Sails set for eternity
The oldest funerary boat ever found was discovered early this week at the Abu Rawash archaeological site, Nevine El-Aref
Situated eight kilometres northwest of the Giza plateau, Abu Rawash contains vestiges of archaeological remains that date back to various historical periods ranging from the prehistoric to the Coptic eras.
Abu Rawash displays exclusive funerary structures relating not only to the different ancient Egyptian periods but also their places of worship until quite late in time.
There at the prehistoric necropolis dating from the archaic period and located at the northern area of Mastaba number six (a flat-roofed burial structure), Egyptologists from the French Institute of Oriental Archaeology in Cairo (IFAO) have uncovered 11 wooden panels of a funerary boat used by ancient Egyptians to transport the soul of their departed king to the afterlife right through eternity. It is the earliest such boat ever found.
"The boat is in a very well-preserved condition and is almost intact, thanks to the preservation power of the dry desert environment," Minister of State for Antiquities Mohamed Ibrahim said. He added that each panel was six metres tall and 1.50 metres in width.
Ibrahim continued that early studies of the panels revealed that the boat belonged to King Den of the First Dynasty, who was not buried in Abu Rawash but whose tomb was found at the royal necropolis of the Early Dynastic kings in the Upper Egyptian town of Abydos.
Because of his young age, King Den shared the throne with his mother, Meritneith. It was said that Den was the best archaeologically attested ruler of his period. He brought prosperity to the land, and many innovations were attributed to his reign. He was the first to use granite in construction and decoration, and the floor to his tomb is made of red and black granite.
During his reign Den established many of the patterns of court ritual and royalty used by his successor kings.
The newly-discovered panels of the boat have been transported to the planned National Museum of Egyptian Civilisation (NMEC) for restoration and reconstruction in the museum's laboratories. Once the museum is opened next year, the funerary boat will be exhibited in the Nile Hall.
King Den's boat is far from the first funerary boat to be discovered. In 1954 historian and archaeologist Kamal El-Malakh discovered the two solar boats of the Fourth-Dynasty king Khufu intact inside two pits beside the pyramid. One of these boats was restored and reconstructed by the renowned restorer Ahmed Youssef and was put on display in a special exhibition hall near the Great Pyramid, while the second one remained in the pit until 1992 when a Japanese archaeological team carried out research on the boat inside the pit. In 2011, the Japanese-Egyptian mission began the first stage of a three-phase project to lift the cedar panels, reconstruct the boat and place it on display at the side of its twin in the planned Grand Egyptian Museum (GEM) overlooking Giza plateau, which is planned to be open in 2015.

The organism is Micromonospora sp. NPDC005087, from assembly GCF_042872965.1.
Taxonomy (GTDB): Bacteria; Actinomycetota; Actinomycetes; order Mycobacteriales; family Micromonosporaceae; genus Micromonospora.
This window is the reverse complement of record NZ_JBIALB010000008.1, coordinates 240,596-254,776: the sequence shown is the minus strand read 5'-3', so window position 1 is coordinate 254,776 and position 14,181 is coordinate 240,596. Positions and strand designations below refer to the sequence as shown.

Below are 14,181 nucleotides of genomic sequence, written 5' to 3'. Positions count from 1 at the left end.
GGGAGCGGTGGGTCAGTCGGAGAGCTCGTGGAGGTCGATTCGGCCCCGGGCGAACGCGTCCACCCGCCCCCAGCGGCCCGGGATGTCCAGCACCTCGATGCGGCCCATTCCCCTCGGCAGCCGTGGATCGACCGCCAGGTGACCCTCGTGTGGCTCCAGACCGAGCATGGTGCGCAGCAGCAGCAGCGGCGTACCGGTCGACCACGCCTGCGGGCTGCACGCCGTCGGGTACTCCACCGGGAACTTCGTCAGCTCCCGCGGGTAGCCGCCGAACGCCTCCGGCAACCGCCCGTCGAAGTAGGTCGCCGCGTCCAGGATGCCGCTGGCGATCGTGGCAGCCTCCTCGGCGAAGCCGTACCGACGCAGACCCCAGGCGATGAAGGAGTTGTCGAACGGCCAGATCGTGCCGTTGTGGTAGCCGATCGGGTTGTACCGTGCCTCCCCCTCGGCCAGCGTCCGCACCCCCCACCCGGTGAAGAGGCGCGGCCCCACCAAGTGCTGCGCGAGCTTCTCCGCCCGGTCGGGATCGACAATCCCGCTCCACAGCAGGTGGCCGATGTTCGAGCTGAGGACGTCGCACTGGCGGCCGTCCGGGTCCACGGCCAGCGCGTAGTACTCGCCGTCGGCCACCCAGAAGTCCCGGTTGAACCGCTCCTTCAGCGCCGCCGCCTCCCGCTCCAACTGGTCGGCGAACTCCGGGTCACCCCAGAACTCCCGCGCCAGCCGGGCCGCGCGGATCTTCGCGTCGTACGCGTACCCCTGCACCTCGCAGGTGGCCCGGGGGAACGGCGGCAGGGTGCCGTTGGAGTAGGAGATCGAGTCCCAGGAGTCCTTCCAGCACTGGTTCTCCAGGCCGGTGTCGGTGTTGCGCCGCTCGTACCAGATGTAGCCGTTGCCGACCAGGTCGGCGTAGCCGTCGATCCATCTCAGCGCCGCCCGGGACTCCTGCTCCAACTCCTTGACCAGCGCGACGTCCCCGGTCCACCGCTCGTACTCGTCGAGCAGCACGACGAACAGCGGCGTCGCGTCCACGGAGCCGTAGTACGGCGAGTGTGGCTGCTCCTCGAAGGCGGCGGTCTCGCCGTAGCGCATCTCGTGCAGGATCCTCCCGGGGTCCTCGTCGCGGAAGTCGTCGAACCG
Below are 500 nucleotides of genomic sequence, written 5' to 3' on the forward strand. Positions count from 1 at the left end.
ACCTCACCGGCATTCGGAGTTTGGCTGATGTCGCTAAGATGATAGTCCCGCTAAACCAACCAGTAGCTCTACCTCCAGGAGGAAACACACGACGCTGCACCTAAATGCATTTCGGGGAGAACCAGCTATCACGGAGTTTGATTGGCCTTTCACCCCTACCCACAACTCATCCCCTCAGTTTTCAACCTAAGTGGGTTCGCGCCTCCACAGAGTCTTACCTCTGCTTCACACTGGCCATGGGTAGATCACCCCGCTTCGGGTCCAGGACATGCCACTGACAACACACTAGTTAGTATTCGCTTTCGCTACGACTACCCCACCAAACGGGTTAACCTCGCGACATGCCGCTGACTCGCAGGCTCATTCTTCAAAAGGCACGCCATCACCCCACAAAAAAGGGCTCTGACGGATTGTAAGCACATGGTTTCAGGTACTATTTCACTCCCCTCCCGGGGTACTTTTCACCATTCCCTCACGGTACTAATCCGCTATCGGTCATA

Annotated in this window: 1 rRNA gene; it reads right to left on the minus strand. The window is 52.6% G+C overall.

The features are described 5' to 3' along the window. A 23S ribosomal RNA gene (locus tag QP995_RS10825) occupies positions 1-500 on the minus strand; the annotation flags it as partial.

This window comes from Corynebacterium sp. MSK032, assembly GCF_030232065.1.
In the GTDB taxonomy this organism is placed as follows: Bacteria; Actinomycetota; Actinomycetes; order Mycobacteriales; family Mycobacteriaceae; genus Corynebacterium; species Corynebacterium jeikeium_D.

The Abu Rawash site was described in the early 19th century by European travellers including Howard Vyse and John Shae Perring. Four decades after Karl Lepsius published the results of his research on the pyramid complex of King Djedefre, son of the Great Pyramid builder King Khufu, in 1842, Flinders Petrie -- renowned as the father of Egyptology -- conducted a survey on the funerary complex between 1880 and 1882.
In 1901 and 1902, the IFAO was the first mission to begin in-depth archaeological excavations at the eastern fa│řade of the pyramid at Abu Rawash. The dig was led by the IFAO Director Emile Chassinat, who discovered several archaeological complexes including the remains of a funerary settlement, an empty boat pit and numerous statuary fragments that bore the name of King Djedefre, which allowed for the identification of the tomb owner. Under the direction of Pierre Lacau, the IFAO continued the excavation work and found new structures to the east of the pyramid of Djedefre.
However, an earlier presence was indicated at Abu Rawash as was evidenced by objects bearing the names of the First-Dynasty kings Aha and Den that were found near the pyramid.